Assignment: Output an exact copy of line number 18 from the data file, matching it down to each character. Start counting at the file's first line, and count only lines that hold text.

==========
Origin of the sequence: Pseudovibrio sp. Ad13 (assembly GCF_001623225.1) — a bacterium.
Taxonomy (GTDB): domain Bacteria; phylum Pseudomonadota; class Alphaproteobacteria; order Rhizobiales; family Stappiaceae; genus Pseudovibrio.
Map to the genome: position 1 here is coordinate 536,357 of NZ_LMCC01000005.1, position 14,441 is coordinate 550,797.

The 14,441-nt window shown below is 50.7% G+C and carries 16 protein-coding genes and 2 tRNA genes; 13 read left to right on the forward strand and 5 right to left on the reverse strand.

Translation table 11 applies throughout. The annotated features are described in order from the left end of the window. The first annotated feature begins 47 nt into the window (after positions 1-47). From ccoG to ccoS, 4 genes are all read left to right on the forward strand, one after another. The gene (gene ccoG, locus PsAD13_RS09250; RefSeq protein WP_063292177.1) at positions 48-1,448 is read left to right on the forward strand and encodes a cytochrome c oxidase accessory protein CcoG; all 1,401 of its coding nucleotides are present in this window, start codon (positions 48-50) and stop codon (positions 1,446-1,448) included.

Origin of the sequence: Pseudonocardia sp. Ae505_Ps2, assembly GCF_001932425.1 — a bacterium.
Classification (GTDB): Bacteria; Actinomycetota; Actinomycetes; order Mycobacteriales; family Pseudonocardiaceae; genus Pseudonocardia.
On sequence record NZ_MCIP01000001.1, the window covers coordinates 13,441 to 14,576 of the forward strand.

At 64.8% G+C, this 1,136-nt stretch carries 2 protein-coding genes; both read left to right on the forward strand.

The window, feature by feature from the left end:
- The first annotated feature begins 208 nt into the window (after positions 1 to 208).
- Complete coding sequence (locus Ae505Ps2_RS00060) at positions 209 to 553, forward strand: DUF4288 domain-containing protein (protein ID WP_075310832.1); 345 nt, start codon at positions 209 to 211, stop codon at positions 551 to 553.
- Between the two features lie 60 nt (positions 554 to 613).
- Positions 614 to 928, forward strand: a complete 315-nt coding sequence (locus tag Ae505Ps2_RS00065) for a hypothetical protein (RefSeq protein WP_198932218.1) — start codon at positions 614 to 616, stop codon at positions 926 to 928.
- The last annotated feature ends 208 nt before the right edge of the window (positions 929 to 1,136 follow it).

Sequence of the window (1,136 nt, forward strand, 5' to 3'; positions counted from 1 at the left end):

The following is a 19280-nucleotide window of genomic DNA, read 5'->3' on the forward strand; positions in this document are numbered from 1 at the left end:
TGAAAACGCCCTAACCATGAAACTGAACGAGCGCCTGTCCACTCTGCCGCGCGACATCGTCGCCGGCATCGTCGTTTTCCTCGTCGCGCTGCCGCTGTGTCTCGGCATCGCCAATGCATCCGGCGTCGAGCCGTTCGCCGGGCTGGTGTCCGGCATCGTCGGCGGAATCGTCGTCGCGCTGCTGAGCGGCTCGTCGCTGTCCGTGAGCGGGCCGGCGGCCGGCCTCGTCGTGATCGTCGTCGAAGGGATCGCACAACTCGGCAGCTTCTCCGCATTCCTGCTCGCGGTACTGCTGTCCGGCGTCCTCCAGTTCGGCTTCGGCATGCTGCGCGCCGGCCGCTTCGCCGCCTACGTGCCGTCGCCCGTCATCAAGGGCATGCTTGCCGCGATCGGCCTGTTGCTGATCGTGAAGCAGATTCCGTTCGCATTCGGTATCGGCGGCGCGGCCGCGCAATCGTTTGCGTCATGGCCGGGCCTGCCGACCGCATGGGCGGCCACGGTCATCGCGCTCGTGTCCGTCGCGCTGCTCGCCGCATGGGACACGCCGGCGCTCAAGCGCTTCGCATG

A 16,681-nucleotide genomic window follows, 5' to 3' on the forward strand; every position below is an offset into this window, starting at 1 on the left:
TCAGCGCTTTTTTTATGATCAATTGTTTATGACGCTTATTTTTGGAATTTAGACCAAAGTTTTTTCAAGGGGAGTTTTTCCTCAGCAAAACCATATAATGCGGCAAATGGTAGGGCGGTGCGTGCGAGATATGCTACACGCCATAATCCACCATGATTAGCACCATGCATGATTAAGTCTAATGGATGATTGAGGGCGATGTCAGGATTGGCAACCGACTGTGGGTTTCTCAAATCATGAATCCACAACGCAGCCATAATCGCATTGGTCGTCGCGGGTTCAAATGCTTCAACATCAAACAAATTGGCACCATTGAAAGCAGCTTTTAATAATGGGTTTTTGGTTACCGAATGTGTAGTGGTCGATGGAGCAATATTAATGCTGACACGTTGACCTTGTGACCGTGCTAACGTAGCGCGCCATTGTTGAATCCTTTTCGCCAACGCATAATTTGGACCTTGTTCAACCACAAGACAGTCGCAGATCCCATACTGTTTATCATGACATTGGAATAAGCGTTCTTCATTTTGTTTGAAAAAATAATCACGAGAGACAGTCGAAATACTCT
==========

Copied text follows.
TGAAAACGCCCTAACCATGAAACTGAACGAGCGCCTGTCCACTCTGCCGCGCGACATCGTCGCCGGCATCGTCGTTTTCCTCGTCGCGCTGCCGCTGTGTCTCGGCATCGCCAATGCATCCGGCGTCGAGCCGTTCGCCGGGCTGGTGTCCGGCATCGTCGGCGGAATCGTCGTCGCGCTGCTGAGCGGCTCGTCGCTGTCCGTGAGCGGGCCGGCGGCCGGCCTCGTCGTGATCGTCGTCGAAGGGATCGCACAACTCGGCAGCTTCTCCGCATTCCTGCTCGCGGTACTGCTGTCCGGCGTCCTCCAGTTCGGCTTCGGCATGCTGCGCGCCGGCCGCTTCGCCGCCTACGTGCCGTCGCCCGTCATCAAGGGCATGCTTGCCGCGATCGGCCTGTTGCTGATCGTGAAGCAGATTCCGTTCGCATTCGGTATCGGCGGCGCGGCCGCGCAATCGTTTGCGTCATGGCCGGGCCTGCCGACCGCATGGGCGGCCACGGTCATCGCGCTCGTGTCCGTCGCGCTGCTCGCCGCATGGGACACGCCGGCGCTCAAGCGCTTCGCATG